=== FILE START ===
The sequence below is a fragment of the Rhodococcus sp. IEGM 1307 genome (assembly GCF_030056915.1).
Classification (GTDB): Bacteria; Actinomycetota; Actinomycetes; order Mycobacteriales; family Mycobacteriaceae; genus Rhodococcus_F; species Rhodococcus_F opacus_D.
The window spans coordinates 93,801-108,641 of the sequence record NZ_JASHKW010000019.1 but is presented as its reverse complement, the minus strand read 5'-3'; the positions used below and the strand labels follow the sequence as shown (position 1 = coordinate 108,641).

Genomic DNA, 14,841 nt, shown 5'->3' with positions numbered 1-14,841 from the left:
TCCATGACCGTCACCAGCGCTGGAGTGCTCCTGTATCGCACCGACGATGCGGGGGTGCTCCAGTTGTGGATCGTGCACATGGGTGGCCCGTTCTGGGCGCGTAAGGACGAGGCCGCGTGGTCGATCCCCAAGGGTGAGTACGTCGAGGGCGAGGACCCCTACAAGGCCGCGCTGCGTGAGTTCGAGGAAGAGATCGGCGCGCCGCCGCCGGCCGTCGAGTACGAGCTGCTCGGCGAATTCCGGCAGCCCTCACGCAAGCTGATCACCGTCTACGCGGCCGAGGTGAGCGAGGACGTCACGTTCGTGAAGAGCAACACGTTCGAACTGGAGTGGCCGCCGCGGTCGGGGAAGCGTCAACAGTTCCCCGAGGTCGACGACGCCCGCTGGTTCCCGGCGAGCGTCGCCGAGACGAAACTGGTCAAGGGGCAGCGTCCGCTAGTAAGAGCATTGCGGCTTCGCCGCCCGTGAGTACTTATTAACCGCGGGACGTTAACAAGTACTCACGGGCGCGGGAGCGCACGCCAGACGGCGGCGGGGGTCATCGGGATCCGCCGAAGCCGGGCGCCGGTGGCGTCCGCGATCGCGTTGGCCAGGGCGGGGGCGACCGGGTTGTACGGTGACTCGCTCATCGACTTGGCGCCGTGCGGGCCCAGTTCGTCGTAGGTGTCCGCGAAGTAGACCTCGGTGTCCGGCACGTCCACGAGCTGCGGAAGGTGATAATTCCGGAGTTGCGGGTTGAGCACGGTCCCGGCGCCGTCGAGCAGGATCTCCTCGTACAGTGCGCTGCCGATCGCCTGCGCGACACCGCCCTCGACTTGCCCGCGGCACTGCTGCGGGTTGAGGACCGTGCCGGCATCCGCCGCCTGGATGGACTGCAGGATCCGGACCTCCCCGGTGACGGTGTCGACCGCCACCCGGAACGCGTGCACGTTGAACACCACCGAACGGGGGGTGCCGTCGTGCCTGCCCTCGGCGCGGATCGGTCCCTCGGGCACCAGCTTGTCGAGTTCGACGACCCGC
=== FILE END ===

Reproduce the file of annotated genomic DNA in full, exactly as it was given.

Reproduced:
The sequence below is a fragment of the Rhodococcus sp. IEGM 1307 genome (assembly GCF_030056915.1).
Classification (GTDB): Bacteria; Actinomycetota; Actinomycetes; order Mycobacteriales; family Mycobacteriaceae; genus Rhodococcus_F; species Rhodococcus_F opacus_D.
The window spans coordinates 93,801-108,641 of the sequence record NZ_JASHKW010000019.1 but is presented as its reverse complement, the minus strand read 5'-3'; the positions used below and the strand labels follow the sequence as shown (position 1 = coordinate 108,641).

Genomic DNA, 14,841 nt, shown 5'->3' with positions numbered 1-14,841 from the left:
TCCATGACCGTCACCAGCGCTGGAGTGCTCCTGTATCGCACCGACGATGCGGGGGTGCTCCAGTTGTGGATCGTGCACATGGGTGGCCCGTTCTGGGCGCGTAAGGACGAGGCCGCGTGGTCGATCCCCAAGGGTGAGTACGTCGAGGGCGAGGACCCCTACAAGGCCGCGCTGCGTGAGTTCGAGGAAGAGATCGGCGCGCCGCCGCCGGCCGTCGAGTACGAGCTGCTCGGCGAATTCCGGCAGCCCTCACGCAAGCTGATCACCGTCTACGCGGCCGAGGTGAGCGAGGACGTCACGTTCGTGAAGAGCAACACGTTCGAACTGGAGTGGCCGCCGCGGTCGGGGAAGCGTCAACAGTTCCCCGAGGTCGACGACGCCCGCTGGTTCCCGGCGAGCGTCGCCGAGACGAAACTGGTCAAGGGGCAGCGTCCGCTAGTAAGAGCATTGCGGCTTCGCCGCCCGTGAGTACTTATTAACCGCGGGACGTTAACAAGTACTCACGGGCGCGGGAGCGCACGCCAGACGGCGGCGGGGGTCATCGGGATCCGCCGAAGCCGGGCGCCGGTGGCGTCCGCGATCGCGTTGGCCAGGGCGGGGGCGACCGGGTTGTACGGTGACTCGCTCATCGACTTGGCGCCGTGCGGGCCCAGTTCGTCGTAGGTGTCCGCGAAGTAGACCTCGGTGTCCGGCACGTCCACGAGCTGCGGAAGGTGATAATTCCGGAGTTGCGGGTTGAGCACGGTCCCGGCGCCGTCGAGCAGGATCTCCTCGTACAGTGCGCTGCCGATCGCCTGCGCGACACCGCCCTCGACTTGCCCGCGGCACTGCTGCGGGTTGAGGACCGTGCCGGCATCCGCCGCCTGGATGGACTGCAGGATCCGGACCTCCCCGGTGACGGTGTCGACCGCCACCCGGAACGCGTGCACGTTGAACACCACCGAACGGGGGGTGCCGTCGTGCCTGCCCTCGGCGCGGATCGGTCCCTCGGGCACCAGCTTGTCGAGTTCGACGACCCGC